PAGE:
What I learnt in the Cold War

For those of you that were born in the 80s there was a time before Russian businessmen owned Premiership football clubs. A time when the East and the West were involved in an ideological nuclear standoff, and a 16 year old from Bournemouth joined the Royal Air Force to work on Tornado bombers.

The lessons that I learnt locked in a bomb shelter, wearing a gas mask maintaining the readiness of a nuclear armed bomber have stood me in great stead for the rest of my life and business.

“In peace prepare for war, in war prepare for peace.” — as Sun Tzu says in the Art of War
In the same way that a Formula 1 team will endlessly practice pit stops, we would spend days fine tuning the refuelling and re-arming of our aircraft to make the operation as smooth and quick as possible.
Throughout the Cold War we constantly prepared for a war that never came, although we did for some reason practice dropping bombs on deserts, funny how things work out!

“A good plan violently executed now is better than a perfect plan executed next week.” – George S. Patton
Some people won’t put a plan into action until every single detail has been examined, refined and re-examined. Preparation and planning are good, but if you overdo it you may well miss the opportunity.
One of the key factors of Alan Sugar’s success was in getting innovative, new products to market quicker than his competitors.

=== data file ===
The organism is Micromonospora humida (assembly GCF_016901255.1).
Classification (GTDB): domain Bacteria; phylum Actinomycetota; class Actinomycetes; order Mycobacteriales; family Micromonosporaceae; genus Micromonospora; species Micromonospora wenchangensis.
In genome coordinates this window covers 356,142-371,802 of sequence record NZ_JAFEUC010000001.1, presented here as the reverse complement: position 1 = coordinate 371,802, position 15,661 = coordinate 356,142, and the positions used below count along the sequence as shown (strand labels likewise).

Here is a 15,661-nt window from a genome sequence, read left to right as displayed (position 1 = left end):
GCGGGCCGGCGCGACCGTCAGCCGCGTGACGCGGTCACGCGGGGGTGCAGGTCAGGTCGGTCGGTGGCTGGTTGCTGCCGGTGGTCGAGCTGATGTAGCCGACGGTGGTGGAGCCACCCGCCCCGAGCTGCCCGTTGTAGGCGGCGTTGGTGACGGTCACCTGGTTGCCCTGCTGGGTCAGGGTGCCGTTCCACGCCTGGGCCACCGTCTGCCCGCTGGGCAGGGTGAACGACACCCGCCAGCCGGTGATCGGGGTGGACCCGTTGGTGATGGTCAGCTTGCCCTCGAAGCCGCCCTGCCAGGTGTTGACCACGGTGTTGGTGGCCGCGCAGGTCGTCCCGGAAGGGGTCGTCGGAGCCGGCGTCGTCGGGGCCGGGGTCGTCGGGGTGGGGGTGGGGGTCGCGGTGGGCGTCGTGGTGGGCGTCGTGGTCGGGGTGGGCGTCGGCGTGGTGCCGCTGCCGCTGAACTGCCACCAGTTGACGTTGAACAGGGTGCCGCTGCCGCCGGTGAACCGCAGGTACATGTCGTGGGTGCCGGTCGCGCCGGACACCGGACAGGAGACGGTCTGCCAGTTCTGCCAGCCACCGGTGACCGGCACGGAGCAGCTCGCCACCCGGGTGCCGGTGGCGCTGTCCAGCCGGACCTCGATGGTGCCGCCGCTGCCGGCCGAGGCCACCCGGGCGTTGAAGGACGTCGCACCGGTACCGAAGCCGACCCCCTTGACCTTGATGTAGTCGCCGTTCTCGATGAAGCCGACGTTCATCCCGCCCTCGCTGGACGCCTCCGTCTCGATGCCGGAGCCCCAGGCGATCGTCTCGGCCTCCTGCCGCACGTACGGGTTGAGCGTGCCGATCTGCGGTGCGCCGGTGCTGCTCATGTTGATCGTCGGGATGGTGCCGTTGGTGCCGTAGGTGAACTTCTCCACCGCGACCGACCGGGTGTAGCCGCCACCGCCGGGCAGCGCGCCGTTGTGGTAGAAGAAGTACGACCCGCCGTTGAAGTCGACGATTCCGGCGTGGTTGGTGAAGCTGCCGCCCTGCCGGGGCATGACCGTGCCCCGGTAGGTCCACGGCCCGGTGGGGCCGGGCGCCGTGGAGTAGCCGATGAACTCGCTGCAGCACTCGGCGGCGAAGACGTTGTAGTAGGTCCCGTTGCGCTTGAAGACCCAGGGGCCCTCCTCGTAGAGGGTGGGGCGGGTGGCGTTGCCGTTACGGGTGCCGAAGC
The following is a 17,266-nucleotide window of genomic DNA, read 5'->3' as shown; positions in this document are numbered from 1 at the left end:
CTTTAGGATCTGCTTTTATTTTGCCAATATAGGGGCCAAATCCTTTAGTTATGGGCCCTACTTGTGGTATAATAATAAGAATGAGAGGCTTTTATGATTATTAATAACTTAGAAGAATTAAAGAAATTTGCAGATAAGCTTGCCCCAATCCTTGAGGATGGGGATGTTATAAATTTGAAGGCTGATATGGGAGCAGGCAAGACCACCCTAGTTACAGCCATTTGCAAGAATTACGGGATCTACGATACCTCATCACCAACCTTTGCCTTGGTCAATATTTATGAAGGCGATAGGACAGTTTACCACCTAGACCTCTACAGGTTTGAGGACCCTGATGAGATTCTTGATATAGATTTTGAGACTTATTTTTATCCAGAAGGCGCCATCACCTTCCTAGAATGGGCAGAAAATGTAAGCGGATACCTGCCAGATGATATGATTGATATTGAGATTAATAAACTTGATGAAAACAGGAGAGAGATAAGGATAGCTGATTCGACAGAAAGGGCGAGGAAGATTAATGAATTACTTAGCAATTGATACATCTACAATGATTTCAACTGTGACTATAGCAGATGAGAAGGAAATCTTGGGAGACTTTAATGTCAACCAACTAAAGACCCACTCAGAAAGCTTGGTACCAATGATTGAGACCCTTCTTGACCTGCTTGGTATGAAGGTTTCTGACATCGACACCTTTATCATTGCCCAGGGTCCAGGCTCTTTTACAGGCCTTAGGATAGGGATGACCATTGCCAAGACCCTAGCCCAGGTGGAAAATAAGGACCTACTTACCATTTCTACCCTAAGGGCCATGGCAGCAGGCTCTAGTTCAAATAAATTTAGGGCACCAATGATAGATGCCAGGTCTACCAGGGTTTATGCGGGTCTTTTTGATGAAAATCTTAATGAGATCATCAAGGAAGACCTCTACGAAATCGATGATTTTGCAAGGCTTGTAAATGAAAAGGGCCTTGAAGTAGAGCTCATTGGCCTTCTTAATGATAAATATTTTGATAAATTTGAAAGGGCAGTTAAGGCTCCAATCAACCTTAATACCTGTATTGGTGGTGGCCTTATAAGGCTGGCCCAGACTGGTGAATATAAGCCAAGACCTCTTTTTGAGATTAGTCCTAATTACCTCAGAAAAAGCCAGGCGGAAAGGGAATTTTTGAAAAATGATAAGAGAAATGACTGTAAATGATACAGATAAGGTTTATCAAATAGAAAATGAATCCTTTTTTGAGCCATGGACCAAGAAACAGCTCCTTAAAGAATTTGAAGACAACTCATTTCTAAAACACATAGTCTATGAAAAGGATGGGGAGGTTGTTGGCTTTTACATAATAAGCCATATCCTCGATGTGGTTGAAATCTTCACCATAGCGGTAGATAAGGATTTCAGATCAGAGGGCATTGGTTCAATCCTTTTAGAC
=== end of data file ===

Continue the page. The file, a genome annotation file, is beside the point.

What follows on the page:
Back in 2012 I launched a magazine in two weeks, from concept to print. We could have spent weeks or months perfecting the plan and exploring every possible eventuality. If we’d done this we’d have lost the power and energy of momentum. Our plan was executed immediately and with vigour, and it looked great.

“Victorious warriors win first and then go to war, while defeated warriors go to war first and then seek to win.” — Sun Tzu
You have to have your motivation right, if you are demoralised and demotivated it comes across and people will notice.
You must believe in yourself and your service or product in order to sell it to others!

In the RAF we were a very close knit team, we knew that we could rely on the other team members, even now 30 years later we are a team and I received nothing but support from them when I came out as transgender.
When I started my own business I had no team, and no support network, networking gave me the friends that have become my team and support.
Networking is not just about selling, use it to build a network!

You never stop learning. Be the best you can at what you do but be prepared to ask for help. Go to seminars, read books, practice your core skills but don’t be scared to call in a specialist to help with skills gaps.

When you’re servicing a £20 million bomber (1980s prices!), honesty and integrity are essential.
Everyone makes mistakes, the key is to spot them, rectify them, and be honest – better to lose face and fix the problem than to risk the lives of the crew by covering the mistake up.
If you are honest and conduct yourself with integrity you will earn the trust of others, this adds to your credibility and people will be more likely to do business with you.